He gently gripped the damp park bench, his gnarled fingers slipping against the lichen, soft and wet, on the underside of the silvered wood. Shivers scrambled up his knotted spine, cold and sharp like a spider with frozen legs, and he clutched at the collar of his worn jacket, his trembling fingers attempting to fasten the topmost button. Giving up, he sighed, and pulled his arthritic legs up tight; for a moment his teeth chattered and his legs shook uncontrollably and then his frail body stilled.
Frost glistened on the ground and a crinkled brown leaf, reminiscent of his wrinkled weathered face, slipped from the tree rooted beside his bench, and silently fell.
As the early hours dawned, autumn’s confetti floated down, finally draping humanity’s loss with nature’s shroud.
Photograph by Lisa Shambrook (Please do not use without permission)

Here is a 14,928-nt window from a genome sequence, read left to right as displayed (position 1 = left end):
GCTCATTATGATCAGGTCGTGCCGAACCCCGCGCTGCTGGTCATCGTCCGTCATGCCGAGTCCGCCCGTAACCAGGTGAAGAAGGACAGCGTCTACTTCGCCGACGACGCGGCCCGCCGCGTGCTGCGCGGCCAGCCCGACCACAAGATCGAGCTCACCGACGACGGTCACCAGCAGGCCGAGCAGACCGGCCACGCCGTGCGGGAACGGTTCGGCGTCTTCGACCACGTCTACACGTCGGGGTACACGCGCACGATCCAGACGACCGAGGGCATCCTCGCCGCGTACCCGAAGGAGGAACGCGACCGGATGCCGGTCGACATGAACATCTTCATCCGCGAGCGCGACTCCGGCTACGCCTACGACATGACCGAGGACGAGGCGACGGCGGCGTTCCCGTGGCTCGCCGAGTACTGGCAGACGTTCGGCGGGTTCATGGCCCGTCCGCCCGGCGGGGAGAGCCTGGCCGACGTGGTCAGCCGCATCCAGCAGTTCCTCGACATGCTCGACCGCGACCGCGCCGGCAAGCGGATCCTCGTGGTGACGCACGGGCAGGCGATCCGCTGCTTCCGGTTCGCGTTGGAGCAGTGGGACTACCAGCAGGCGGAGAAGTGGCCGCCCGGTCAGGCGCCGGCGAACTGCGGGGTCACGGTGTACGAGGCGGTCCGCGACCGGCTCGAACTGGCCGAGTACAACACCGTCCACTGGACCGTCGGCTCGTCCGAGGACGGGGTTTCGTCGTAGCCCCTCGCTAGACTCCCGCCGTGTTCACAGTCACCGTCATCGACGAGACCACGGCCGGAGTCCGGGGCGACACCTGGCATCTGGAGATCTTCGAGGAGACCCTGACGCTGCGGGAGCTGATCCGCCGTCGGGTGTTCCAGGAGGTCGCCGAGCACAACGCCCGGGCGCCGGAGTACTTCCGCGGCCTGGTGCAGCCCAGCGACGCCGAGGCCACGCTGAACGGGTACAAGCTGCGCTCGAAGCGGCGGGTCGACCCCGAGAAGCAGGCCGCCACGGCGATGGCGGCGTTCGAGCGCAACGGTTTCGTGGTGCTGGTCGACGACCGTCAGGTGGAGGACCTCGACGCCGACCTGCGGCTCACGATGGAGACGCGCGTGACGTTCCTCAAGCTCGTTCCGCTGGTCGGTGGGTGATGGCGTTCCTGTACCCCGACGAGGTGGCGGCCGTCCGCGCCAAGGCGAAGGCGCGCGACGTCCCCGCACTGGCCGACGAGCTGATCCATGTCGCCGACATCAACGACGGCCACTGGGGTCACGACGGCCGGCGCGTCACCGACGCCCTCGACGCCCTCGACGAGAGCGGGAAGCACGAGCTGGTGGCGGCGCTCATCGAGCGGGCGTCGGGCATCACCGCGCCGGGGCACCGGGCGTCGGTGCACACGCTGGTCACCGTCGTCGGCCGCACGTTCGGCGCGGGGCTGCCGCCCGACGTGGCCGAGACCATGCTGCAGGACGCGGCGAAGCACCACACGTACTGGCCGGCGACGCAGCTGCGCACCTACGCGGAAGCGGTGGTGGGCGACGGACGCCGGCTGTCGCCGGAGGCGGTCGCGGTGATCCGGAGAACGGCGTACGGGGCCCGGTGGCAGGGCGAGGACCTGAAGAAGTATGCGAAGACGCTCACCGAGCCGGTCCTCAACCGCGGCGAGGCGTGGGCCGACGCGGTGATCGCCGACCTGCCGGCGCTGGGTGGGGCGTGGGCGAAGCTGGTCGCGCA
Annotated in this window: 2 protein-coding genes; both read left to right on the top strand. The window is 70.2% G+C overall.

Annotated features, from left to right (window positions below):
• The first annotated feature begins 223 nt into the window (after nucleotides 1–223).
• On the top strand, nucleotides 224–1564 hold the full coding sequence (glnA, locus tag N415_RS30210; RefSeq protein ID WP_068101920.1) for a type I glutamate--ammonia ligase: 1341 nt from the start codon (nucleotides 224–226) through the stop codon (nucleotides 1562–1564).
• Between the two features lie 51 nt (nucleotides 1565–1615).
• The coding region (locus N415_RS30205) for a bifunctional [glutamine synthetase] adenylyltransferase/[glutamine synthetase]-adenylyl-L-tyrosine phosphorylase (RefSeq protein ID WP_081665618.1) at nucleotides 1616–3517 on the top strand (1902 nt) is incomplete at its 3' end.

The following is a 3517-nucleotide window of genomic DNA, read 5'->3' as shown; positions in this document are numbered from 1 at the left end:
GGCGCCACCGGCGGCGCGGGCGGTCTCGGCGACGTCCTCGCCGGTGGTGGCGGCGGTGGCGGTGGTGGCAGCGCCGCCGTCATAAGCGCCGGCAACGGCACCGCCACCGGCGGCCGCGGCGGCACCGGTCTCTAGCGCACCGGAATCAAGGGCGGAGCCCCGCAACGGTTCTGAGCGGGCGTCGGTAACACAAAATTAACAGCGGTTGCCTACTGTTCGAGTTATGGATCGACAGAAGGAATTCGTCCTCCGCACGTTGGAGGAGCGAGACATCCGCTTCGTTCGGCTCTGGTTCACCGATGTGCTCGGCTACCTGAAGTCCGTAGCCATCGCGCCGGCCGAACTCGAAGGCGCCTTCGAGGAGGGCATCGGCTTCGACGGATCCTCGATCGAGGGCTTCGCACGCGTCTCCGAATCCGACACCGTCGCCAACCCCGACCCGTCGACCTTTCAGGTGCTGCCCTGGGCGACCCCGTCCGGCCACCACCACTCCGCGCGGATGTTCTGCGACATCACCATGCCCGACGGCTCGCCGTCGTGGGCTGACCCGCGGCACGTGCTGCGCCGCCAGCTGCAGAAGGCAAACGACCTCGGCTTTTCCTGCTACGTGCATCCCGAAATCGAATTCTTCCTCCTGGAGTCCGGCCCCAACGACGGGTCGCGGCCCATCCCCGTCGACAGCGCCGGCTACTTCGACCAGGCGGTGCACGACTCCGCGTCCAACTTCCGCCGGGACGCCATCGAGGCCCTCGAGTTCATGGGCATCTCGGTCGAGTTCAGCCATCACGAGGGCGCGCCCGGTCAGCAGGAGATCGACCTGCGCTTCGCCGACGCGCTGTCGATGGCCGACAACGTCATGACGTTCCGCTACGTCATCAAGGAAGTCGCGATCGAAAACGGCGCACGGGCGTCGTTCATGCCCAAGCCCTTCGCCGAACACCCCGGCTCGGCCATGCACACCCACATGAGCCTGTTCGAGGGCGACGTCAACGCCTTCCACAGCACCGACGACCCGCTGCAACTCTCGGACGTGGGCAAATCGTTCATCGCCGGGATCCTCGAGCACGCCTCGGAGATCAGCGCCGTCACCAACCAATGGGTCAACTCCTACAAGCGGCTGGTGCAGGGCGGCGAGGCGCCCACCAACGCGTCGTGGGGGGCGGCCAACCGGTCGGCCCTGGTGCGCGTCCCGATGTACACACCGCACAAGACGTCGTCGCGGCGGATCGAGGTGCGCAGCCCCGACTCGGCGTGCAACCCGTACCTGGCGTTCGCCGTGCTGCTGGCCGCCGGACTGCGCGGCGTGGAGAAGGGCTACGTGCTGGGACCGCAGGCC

Sometimes I feel like I’m taking up too much of the pavement, and I make myself even smaller, pulling my holey jumper down over my knees and lacing my fingers tighter around my legs. I try to be invisible even though I’m screaming to be seen. I watch feet; I study shoes. Stomping brogues, clip-clopping heels, delicate sandals, cowboy boots, little girls’ T-bars, skyscraper stilettos, boys’ tatty trainers, sensible-for-work flats and flip-flops in the rain all pass me by. This time it’s a pair of smart knee-highs that knock my nearly-empty, polystyrene cup of pennies flying…and yes, I am invisible.